Anne Fridh, Administrator of Rosecrance Ware Center, speaks about mental illness in wake of Robin Williams' death

August 14, 2014

Anne Fridh, Administrator of Rosecrance Ware Center, speaks about mental health in an article written by Melissa Westphal from the Rockford Register Star.

In 2011, the most recent year for which data are available, 39,518 suicides were reported in the U.S., according to the Centers for Disease Control and Prevention. The American Foundation for Suicide Prevention noted that the numbers make suicide the 10th-leading cause of death for Americans.

Rosecrance Health Network fields calls for the National Suicide Prevention Lifeline when people call from the 815 area code.

The lifeline rings to a phone at Rosecrance’s triage center at the downtown Ware Center. The triage center is a voluntary facility where adult patients stay temporarily while they’re evaluated for treatment.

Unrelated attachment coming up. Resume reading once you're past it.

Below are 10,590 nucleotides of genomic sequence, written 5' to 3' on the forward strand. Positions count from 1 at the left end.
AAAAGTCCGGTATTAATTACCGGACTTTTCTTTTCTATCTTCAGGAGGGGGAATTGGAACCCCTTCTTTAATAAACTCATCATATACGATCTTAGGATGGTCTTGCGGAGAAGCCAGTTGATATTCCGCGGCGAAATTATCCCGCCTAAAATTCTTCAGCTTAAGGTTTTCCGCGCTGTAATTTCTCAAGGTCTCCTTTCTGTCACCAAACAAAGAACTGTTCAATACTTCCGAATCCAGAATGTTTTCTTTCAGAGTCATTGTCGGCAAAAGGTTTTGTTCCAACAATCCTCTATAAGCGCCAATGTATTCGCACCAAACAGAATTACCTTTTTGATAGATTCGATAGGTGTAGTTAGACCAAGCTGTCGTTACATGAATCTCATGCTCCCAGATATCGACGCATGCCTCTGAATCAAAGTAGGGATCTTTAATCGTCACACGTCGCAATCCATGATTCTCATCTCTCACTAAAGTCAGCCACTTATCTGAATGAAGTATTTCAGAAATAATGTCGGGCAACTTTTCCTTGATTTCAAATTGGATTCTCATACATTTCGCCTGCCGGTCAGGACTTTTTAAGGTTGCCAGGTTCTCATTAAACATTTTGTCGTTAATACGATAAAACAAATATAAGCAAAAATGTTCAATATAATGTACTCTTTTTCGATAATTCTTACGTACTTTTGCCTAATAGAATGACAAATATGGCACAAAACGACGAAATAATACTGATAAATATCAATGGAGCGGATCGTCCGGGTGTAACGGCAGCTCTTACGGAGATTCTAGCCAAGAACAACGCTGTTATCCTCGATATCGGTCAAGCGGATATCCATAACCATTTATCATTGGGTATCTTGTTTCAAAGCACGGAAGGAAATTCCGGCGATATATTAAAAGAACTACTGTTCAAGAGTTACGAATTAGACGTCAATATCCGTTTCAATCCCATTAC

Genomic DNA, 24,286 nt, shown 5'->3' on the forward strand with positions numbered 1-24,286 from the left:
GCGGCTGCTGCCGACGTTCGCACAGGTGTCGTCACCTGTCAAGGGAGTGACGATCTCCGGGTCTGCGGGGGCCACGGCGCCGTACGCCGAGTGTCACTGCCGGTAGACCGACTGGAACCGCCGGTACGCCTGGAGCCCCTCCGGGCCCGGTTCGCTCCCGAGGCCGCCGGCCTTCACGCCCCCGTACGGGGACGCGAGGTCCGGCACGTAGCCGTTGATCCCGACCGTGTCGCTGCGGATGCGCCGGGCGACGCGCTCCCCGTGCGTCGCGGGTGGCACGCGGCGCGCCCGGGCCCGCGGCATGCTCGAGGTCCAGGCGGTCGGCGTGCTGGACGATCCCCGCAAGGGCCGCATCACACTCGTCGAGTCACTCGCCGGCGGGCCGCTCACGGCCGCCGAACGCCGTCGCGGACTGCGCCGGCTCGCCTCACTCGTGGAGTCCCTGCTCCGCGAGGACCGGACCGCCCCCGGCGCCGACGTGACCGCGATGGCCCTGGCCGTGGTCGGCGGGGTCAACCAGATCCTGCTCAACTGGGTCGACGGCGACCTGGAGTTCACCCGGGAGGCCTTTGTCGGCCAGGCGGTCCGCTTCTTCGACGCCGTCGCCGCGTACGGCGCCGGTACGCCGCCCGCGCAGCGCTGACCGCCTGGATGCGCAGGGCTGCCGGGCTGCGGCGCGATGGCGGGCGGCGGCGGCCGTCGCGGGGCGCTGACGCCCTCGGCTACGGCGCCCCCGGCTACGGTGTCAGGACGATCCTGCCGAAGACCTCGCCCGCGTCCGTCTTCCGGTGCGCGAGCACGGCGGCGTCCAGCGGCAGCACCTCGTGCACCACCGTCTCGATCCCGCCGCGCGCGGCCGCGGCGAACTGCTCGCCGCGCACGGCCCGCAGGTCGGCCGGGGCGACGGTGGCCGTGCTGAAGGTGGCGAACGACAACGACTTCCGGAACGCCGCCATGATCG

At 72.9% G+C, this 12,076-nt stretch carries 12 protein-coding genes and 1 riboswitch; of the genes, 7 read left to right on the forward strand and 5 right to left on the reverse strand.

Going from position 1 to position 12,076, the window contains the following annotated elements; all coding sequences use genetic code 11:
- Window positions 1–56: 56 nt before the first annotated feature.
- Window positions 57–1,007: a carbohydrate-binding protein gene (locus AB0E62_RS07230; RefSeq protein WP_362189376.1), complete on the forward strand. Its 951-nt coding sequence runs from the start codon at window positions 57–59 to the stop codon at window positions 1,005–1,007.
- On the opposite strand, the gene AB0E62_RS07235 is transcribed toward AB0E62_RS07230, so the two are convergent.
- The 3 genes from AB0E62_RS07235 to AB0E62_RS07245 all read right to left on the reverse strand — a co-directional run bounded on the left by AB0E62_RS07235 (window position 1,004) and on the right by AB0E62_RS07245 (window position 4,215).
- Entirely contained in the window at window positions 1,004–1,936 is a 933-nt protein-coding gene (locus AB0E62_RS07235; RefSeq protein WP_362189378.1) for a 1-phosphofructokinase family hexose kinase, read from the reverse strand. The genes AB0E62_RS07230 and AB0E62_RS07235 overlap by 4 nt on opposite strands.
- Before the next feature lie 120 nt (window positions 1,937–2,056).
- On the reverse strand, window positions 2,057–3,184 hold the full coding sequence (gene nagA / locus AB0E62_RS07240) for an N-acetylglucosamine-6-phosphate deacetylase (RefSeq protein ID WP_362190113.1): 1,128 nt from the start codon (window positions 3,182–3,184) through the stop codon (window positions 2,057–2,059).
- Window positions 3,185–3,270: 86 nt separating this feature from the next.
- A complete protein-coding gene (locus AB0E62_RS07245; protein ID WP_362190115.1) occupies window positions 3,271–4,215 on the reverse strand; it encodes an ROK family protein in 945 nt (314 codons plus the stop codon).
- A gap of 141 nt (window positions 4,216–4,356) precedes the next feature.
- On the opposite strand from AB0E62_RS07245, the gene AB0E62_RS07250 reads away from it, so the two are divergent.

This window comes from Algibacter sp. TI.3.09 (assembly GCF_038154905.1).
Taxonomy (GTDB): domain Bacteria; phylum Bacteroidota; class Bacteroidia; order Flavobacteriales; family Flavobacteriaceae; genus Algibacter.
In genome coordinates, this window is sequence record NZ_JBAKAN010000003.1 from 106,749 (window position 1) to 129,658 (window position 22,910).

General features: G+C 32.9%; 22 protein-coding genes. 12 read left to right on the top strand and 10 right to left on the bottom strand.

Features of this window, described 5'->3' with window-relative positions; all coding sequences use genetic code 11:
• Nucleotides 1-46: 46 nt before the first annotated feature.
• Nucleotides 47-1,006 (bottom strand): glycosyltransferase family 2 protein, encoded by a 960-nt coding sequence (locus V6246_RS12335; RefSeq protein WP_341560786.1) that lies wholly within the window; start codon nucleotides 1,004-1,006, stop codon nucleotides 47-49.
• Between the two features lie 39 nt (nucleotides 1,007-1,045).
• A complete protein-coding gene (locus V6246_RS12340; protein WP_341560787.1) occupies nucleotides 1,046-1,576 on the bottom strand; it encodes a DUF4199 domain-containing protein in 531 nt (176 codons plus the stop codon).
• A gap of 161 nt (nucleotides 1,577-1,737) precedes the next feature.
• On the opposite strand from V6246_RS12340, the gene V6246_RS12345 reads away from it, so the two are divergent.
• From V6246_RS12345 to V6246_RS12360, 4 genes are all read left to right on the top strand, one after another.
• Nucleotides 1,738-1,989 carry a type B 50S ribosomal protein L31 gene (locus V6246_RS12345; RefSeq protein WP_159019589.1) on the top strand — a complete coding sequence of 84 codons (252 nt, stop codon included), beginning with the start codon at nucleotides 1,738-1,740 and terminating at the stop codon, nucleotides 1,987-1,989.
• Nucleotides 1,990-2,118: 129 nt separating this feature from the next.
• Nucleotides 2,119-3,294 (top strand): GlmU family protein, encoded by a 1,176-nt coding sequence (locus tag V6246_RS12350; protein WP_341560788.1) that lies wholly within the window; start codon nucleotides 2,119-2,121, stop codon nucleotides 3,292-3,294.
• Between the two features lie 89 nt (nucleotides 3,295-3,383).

“We help people who are feeling afraid and worried that they’re going to hurt themselves,” Ware administrator and psychologist Anne Fridh said. “We’re constantly reaching out to folks, and they’re reaching out to us.

“Mental illness is something that can affect anybody. One thing to remember is that mental illness is much like cardiovascular disease or diabetes. Folks struggle with it during a certain period of time and they continue to manage it.”

Fridh said self-destruction is a “very painful end, not just for the person who commits suicide but for the family members left behind.”

Rosecrance will host a Mental Health First Aid session Oct. 10 aimed at understanding and responding to the signs of mental illness and substance abuse.

“A lot of people don’t want to talk about it. There’s certainly a stigma about why they didn’t get the help they needed, if the family member knew it was going to happen. That’s not always the case. Sometimes there are signs, and sometimes there aren’t,” Fridh said.

“I think the stigma is mostly related to the fact that people don’t really understand how you can get yourself to the point where (suicide) is the only option left. They don’t understand how depression puts that in people’s minds, how really overwhelming the illness can become.”

The median age for a depression diagnosis is 32, Fridh said. The median age has increased as more older adults are found to have depression, in part because people are living longer.

 

You can read the entire article here on the Rockford Register Star’s website.

Share this article: